In Videodrome, Max skipped the first two shows and demands the 13th show to be shown to him.

Max: No, hold it. Uh, show me the last one.

Max: Number 13

Japanese Salesman: But you won't understand anything. Everything is set up in the first two.

Max: My audience ain't gonna see the first two shows. Show me the last one.

How does Max know the audience ain't gonna see the first two shows without even take looking at it?


Because series usually pick up fans along the way. They'll catch the show mid season and either be hooked or not care anymore. So, it's important for the show to be catchy at any episode.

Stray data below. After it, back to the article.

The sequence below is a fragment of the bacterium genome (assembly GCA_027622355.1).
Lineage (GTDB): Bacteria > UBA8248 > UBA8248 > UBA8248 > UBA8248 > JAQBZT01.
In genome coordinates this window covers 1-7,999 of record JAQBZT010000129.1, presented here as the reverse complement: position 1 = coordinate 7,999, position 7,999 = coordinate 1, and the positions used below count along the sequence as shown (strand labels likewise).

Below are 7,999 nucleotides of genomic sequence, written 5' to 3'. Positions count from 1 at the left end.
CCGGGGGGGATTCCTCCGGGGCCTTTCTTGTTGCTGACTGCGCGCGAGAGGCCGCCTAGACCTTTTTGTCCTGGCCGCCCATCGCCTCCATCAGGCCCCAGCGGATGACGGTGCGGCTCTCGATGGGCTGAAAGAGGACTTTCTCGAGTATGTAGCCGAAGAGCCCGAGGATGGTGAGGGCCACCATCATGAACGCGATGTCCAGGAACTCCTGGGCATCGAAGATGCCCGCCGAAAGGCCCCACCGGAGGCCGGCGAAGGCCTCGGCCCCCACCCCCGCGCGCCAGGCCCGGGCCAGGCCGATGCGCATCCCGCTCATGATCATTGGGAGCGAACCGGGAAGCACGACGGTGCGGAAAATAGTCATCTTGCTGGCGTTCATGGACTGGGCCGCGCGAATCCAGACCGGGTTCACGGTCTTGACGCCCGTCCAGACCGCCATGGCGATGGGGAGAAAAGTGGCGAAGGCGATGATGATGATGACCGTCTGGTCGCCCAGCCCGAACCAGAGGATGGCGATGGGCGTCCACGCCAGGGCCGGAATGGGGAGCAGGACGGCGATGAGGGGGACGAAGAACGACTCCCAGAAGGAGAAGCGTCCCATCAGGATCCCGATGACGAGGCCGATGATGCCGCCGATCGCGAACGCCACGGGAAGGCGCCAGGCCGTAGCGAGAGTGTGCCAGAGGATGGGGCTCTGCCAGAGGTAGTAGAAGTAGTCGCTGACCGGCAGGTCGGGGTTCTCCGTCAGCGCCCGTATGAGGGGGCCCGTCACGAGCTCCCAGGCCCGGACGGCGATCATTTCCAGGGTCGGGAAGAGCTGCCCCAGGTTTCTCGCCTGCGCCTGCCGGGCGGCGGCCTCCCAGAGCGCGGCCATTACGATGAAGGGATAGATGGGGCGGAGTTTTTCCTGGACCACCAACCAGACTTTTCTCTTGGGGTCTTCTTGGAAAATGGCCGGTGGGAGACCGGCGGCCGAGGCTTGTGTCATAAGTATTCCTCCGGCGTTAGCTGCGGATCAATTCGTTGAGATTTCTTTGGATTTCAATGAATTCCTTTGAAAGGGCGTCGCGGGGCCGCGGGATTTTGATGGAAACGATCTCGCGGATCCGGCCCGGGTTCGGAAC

As an example, Walking Dead Season 1, Episode 1, had 5.3 million US viewers on the premier. The end episode had nearly 6 million, over half a million more viewers. Season 7 premier had 17 million US viewers (so over 3 times as many viewers). Audience grows along the way. And they'll start in the middle, and only then go back and watch the first few episodes. This is specially true when TiVos, easily accessible pirate versions and streaming services weren't the norm.

Source for numbers, Wikipedia

| improve this answer | |

You must log in to answer this question.

Not the answer you're looking for? Browse other questions tagged .